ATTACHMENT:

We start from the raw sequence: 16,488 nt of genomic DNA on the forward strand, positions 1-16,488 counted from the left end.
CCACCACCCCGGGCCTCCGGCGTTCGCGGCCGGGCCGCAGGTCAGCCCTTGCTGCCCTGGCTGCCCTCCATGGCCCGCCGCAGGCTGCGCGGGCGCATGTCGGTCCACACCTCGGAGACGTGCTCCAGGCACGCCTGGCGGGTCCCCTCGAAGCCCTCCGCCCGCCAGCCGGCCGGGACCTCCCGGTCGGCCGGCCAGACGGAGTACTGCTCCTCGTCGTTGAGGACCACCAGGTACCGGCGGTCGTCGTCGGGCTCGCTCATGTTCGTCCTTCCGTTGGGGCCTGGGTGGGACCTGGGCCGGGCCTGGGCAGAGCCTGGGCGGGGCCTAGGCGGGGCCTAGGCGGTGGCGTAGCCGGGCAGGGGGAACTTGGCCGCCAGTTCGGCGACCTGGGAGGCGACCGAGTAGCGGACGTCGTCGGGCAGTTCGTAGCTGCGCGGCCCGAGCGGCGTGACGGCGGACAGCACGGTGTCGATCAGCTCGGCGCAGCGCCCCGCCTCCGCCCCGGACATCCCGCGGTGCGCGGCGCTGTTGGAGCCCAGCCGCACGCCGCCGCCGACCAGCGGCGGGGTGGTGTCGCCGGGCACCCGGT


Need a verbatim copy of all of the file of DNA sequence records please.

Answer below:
We start from the raw sequence: 16,488 nt of genomic DNA on the forward strand, positions 1-16,488 counted from the left end.
CCACCACCCCGGGCCTCCGGCGTTCGCGGCCGGGCCGCAGGTCAGCCCTTGCTGCCCTGGCTGCCCTCCATGGCCCGCCGCAGGCTGCGCGGGCGCATGTCGGTCCACACCTCGGAGACGTGCTCCAGGCACGCCTGGCGGGTCCCCTCGAAGCCCTCCGCCCGCCAGCCGGCCGGGACCTCCCGGTCGGCCGGCCAGACGGAGTACTGCTCCTCGTCGTTGAGGACCACCAGGTACCGGCGGTCGTCGTCGGGCTCGCTCATGTTCGTCCTTCCGTTGGGGCCTGGGTGGGACCTGGGCCGGGCCTGGGCAGAGCCTGGGCGGGGCCTAGGCGGGGCCTAGGCGGTGGCGTAGCCGGGCAGGGGGAACTTGGCCGCCAGTTCGGCGACCTGGGAGGCGACCGAGTAGCGGACGTCGTCGGGCAGTTCGTAGCTGCGCGGCCCGAGCGGCGTGACGGCGGACAGCACGGTGTCGATCAGCTCGGCGCAGCGCCCCGCCTCCGCCCCGGACATCCCGCGGTGCGCGGCGCTGTTGGAGCCCAGCCGCACGCCGCCGCCGACCAGCGGCGGGGTGGTGTCGCCGGGCACCCGGT